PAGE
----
Hong Kong make-up artist on Marilyn Manson and horror movie influences, and how competing in BBC’s Glow Up won parents over
- At the age of 25, Ophelia Liu at last has parental approval for her career choice, after years spent concealing her interest in make-up from them
- The otherworldly looks she creates have made her a fan favourite on the BBC show. She talks about why freedom of expression matters to her and to Hong Kong
As a teenager, Ophelia Liu would sneak into the bathrooms with some face paint after school and decorate her face with bold colours. She loved how enjoyable putting make-up on felt and it became her creative outlet, but her parents disapproved of her wearing make-up out of the house, so she’d wipe her face off before coming home.
Now the 25-year-old Hong Kong native doesn’t need to conceal her secret pastime – she’s applying make-up in front of cameras as a contestant on the hit BBC TV show Glow Up: Britain’s Next Make-up Star, and has continued to impress each episode with alien-inspired cyberpunk looks.
Liu will be judged by beauty industry heavyweights Val Garland and Dominic Skinner, along with nine other aspiring make-up artists competing for a contract to assist some of the world’s leading make-up artists.
Spotted through Instagram, she beat thousands to earn a spot on the show, and is a fan favourite.
Although they’re supportive now, her parents initially believed that Liu’s passion for make-up was an act of teenage rebellion and couldn’t be a profession. It was only after the show’s debut that she got their approval.
Make-up first came to her through discovering punk rock, and American industrial-metal musician Marilyn Manson. The first time she saw Manson she was struck by how different from mainstream pop stars he looked.
“Listening to metal helped me find my style,” she recalls. It led to her love of Halloween – which was the only exemption from her parents’ ban on applying make-up. On that day, Liu could leave the house with face paint on and go celebrate at Ocean Park, an amusement park in Hong Kong.
Horror and sci-fi films have also been a big influence on Liu’s style. As a child, her father, a horror fanatic, would buy the films and she’d stare in awe at the gory DVD covers. She became engrossed by the suspense of the films and would watch for mistakes in the characters’ prosthetics or think of ways to recreate their looks.
Hong Kong itself is an inspiration for her make-up because it’s a big part of her background. In the first episode of the BBC show, she wowed the judges with a look inspired by Cantonese opera masks and the city’s neon lights – a homage to her grandmother, who loved Chinese opera and who died before filming began.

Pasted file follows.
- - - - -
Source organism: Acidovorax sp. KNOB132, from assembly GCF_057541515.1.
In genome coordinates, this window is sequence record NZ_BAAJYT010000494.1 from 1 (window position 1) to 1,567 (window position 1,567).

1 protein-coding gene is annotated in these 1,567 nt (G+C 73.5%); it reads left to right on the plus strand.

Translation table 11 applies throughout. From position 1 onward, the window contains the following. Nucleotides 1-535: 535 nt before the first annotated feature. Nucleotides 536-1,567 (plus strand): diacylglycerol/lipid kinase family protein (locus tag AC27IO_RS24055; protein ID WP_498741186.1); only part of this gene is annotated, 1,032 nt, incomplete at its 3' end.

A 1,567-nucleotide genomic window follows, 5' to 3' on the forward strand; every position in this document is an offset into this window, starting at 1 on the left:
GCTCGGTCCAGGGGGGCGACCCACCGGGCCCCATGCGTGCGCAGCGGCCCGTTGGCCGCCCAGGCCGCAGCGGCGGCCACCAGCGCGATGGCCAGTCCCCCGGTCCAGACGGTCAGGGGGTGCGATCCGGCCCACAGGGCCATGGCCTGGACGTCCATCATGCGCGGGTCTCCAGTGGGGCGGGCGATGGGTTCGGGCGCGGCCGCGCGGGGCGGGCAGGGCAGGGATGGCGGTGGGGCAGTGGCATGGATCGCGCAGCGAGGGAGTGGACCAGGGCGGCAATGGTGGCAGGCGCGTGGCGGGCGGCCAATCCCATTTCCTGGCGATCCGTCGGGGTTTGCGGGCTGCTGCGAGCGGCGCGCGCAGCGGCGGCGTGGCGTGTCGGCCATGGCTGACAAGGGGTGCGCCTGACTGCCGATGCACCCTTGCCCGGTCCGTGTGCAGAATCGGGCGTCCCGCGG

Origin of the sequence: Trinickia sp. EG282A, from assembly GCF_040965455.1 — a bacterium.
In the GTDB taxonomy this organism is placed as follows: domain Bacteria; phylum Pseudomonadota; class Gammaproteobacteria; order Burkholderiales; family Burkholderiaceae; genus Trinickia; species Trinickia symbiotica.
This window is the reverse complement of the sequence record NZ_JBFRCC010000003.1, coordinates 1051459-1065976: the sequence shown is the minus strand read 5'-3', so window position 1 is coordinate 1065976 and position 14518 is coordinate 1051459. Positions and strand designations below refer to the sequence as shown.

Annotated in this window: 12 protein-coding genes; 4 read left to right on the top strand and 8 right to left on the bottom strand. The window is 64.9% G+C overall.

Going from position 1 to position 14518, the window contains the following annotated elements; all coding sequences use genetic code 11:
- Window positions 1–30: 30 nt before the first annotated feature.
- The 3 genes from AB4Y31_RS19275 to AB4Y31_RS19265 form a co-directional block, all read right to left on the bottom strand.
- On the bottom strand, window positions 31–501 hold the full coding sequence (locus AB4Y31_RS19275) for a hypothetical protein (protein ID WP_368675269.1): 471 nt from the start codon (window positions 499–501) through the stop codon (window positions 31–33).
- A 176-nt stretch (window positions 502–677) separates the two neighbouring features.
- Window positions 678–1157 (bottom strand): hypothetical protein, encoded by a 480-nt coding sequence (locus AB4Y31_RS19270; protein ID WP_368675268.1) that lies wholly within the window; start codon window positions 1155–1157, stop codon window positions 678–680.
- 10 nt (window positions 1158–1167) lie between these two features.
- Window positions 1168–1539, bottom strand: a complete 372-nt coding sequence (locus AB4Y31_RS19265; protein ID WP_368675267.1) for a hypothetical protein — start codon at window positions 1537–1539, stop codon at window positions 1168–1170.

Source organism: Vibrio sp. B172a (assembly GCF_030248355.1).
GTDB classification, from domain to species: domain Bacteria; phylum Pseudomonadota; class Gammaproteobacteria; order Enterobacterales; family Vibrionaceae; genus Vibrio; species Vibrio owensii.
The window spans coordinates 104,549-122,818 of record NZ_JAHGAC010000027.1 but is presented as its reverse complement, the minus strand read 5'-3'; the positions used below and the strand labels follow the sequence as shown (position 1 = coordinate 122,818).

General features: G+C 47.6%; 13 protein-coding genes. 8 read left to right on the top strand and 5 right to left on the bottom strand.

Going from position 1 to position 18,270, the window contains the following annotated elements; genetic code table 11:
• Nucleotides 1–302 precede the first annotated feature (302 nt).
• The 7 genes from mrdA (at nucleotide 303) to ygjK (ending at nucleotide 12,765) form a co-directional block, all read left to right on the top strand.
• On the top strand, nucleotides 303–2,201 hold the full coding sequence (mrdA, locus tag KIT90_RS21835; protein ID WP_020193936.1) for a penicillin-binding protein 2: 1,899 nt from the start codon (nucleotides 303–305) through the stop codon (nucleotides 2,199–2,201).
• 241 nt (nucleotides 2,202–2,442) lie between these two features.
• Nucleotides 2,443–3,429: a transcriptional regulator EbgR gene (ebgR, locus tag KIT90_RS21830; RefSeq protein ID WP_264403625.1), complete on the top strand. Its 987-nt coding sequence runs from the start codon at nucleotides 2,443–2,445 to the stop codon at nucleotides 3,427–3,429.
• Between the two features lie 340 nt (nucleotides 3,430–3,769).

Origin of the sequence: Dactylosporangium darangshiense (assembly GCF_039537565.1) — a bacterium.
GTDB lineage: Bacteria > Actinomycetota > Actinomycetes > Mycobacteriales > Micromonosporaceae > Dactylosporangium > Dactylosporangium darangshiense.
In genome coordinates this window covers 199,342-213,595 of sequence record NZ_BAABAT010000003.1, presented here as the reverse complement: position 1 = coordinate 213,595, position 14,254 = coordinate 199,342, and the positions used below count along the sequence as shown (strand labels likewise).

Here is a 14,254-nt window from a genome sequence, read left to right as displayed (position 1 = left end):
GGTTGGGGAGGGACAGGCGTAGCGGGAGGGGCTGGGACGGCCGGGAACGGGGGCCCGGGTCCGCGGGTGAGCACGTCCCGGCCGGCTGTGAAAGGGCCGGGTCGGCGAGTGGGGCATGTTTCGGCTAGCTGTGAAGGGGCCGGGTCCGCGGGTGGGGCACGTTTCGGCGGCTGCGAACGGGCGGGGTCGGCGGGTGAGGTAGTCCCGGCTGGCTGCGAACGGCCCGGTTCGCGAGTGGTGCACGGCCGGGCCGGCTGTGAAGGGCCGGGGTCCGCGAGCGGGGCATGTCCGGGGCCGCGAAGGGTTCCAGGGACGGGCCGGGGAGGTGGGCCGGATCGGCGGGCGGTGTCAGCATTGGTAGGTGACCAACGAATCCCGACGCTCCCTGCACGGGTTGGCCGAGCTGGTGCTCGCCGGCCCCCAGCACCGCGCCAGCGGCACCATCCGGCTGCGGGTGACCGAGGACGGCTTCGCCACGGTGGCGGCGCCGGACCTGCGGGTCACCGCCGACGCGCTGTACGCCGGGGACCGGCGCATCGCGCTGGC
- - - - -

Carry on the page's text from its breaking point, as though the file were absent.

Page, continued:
“Breaking into a competitive industry is tough,” she says. “It’s hard to be inspired when you’re thinking about money.”
Make-up enabled Liu to explore herself. Having grown up in Hong Kong until 15, representing her identity on TV is crucial to her, especially in light of the recent anti-government protests and anti-Asian sentiment the coronavirus pandemic has brought on.
“Hong Kong has a special place in my heart,” she says. “One thing that’s important in Hong Kong is that you’re allowed to say what you want and express your opinion.”
She often shares her views on Instagram, and recently she’s expressed dismay at the killing of George Floyd and is using her platform to promote beauty brands owned by black people. She’s also criticised the Hong Kong police for using excessive force and firing tear gas at protesters rallying against China’s plans to impose a new security law.
It is through freely expressing herself by voicing her opinions and in make-up that she has found her identity.
While Liu takes inspiration from Hong Kong, she says the city doesn’t have its own idea of beauty. “Everyone seems to be stuck on that one particular idea of beauty,” she says. “It’s not even Hong Kong’s idea of beauty – it’s Korea’s idea of beauty.”
The dominance of Korean beauty trends in Hong Kong drives her to create looks that push boundaries. Beauty comes in all forms, she says, and breaking the mould is her way of rejecting societal pressure for women to look a certain way.
Self-isolating in Britain during the pandemic has given her time to create looks in her bedroom. In addition to her fashion label, Necrophelia, she aspires to have her own make-up line so she can empower others through beauty.
“To me, beauty is simple,” she says. “It’s about being brave, comfortable in your own skin and looking how you want to look.”